Employees’ Workplace Experience

5 Ways to Elevate Your Employees’ Workplace Experience

Your most valuable resources are your employees, not only because they operate your business, but they ultimately impact how your customers view your business. If your employees have a negative experience in your workplace, their dissatisfaction will poison every interaction they have with your customers. These employees are likely to leave your organization altogether, on the hunt for better opportunities and work conditions. And those employee losses can cause a huge impact on your bottom line.

According to this study by Gallup, replacing a voluntarily exiting employee can conservatively cost up to two times that employee’s annual salary. But of course, money isn’t the only reason to retain your employees. When an employee voluntarily leaves your company, they take their talent and experience with them. It can also cause ripple effects amongst the rest of the team as they struggle to find a new sense of equilibrium. So it’s important to avoid turnover as much as possible, and that starts by evaluating your employees’ workplace experience. Do you know what type of experience your employees have while working for your organization? Let’s talk about it, and focus on what you can do to deliver the best employee experience possible.

What is Employee Experience?

Employee experience is the summary of everything that occurs during an employee’s lifecycle with an organization. It actually begins before the employee accepts your job offer, and it ends after they’ve parted ways with your organization. 

The employee experience starts during the recruitment stage when the hopeful candidate is first introduced to your organization. During this stage, they’re not only learning about your organization and the responsibilities of the job they’re applying for, but they’re also becoming familiar with the often-unspoken traits of your organization, such as how respectful you are of their time. 

If you’re able to impress the candidate during this stage, they’ll decide to join your team. The recruitment stage sets the tone for what type of experience your employee will likely have during the rest of their professional relationship with your organization. Many job seekers have become especially sensitive to the initial recruitment experience and are likely to pass on an organization if they identify red flags during the interview process.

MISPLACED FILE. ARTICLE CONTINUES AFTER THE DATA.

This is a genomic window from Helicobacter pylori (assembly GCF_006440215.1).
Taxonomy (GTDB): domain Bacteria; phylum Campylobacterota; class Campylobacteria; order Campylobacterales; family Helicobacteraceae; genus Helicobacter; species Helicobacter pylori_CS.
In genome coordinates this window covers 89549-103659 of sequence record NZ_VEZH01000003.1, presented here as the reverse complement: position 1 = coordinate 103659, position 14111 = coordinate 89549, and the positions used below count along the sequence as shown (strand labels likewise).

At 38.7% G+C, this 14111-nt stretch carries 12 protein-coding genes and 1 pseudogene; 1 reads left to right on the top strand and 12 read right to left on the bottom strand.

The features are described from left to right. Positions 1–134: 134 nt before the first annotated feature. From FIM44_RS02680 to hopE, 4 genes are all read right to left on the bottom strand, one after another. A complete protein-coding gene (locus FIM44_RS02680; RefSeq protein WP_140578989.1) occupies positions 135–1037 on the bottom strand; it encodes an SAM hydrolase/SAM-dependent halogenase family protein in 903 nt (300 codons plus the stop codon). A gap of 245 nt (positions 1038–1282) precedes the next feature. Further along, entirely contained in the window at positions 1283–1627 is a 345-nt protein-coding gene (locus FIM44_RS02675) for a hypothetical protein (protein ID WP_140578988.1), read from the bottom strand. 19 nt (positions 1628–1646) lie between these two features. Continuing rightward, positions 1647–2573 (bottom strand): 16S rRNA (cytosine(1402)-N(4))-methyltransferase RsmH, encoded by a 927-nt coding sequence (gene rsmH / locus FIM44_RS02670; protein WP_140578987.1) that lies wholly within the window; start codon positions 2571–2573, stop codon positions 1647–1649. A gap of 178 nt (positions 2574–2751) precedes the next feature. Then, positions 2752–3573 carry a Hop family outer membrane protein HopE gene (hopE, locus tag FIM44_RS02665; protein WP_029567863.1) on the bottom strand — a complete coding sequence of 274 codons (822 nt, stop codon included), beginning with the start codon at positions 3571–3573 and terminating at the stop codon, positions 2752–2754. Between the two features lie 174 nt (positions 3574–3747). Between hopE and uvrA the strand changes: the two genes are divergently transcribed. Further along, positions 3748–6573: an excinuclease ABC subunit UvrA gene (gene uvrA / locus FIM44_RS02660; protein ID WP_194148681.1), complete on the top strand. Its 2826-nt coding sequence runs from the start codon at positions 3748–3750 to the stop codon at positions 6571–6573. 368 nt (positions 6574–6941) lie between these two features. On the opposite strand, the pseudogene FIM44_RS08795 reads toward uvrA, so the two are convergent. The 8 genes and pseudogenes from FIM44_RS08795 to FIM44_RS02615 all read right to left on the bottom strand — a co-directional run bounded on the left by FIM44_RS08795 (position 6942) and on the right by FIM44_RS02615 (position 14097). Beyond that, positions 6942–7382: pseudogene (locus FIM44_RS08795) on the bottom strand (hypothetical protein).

The next stage is onboarding where the new employee gets introduced to the organization. During this initial 60-120 day timeline, new hires get a feel for what day-to-day life will be like at their new job. Unfortunately, many organizations fell to make this a smooth process. They either rely on outdated training resources or they overburden other members of the team to work as trainers for the new hire. While many organizations don’t have the resources to invest in a lengthy training period, every organization can improve its onboarding, and it’s necessary to do so. It’s during the onboarding phase when a new hire’s initial excitement can either lead to lasting connections with the rest of the team or fizzle.

The next stage is (hopefully) the longest part of the employee’s cycle. It tracks their ongoing retention with your organization, including their day-to-day routine and their opportunities to grow. During this stage, the employee contributes not just to your product, but also to your company’s culture. They’ll impact how customers, your own employees, and potential candidates view your organization. While the employee invests in your organization, your organization should likewise invest in the employee, in terms of ongoing training, job opportunities, and remuneration.

The final stage occurs when the employee parts ways with the organization, whether voluntarily or involuntarily. How you treat an employee who has come to the end of their work cycle with your organization matters. Some employees may decide to return. And even if they don’t, they’ll still share their experience with others (and sometimes on review platforms like Glassdoor). Their final sentiment can affect your ability to attract top talent to your organization. 

The employee experience covers all stages of the employee’s relationship with your organization. However, beyond stages, the employee experience covers interactions with fellow team members, management, and human resources. For this reason, your workplace culture matters a great deal. What is the atmosphere of your workplace? Is there a sense of accountability and open communication? Do you recognize employees for their hard work and success, and how often? All of this impacts an employee’s experience at your organization.

5 Ways to Improve Your Employee Experience

So now that we’ve defined what the employee experience is, let’s discuss how to create and then impart a favorable experience to everyone who works for your organization.

1. Define the Ideal Employee Experience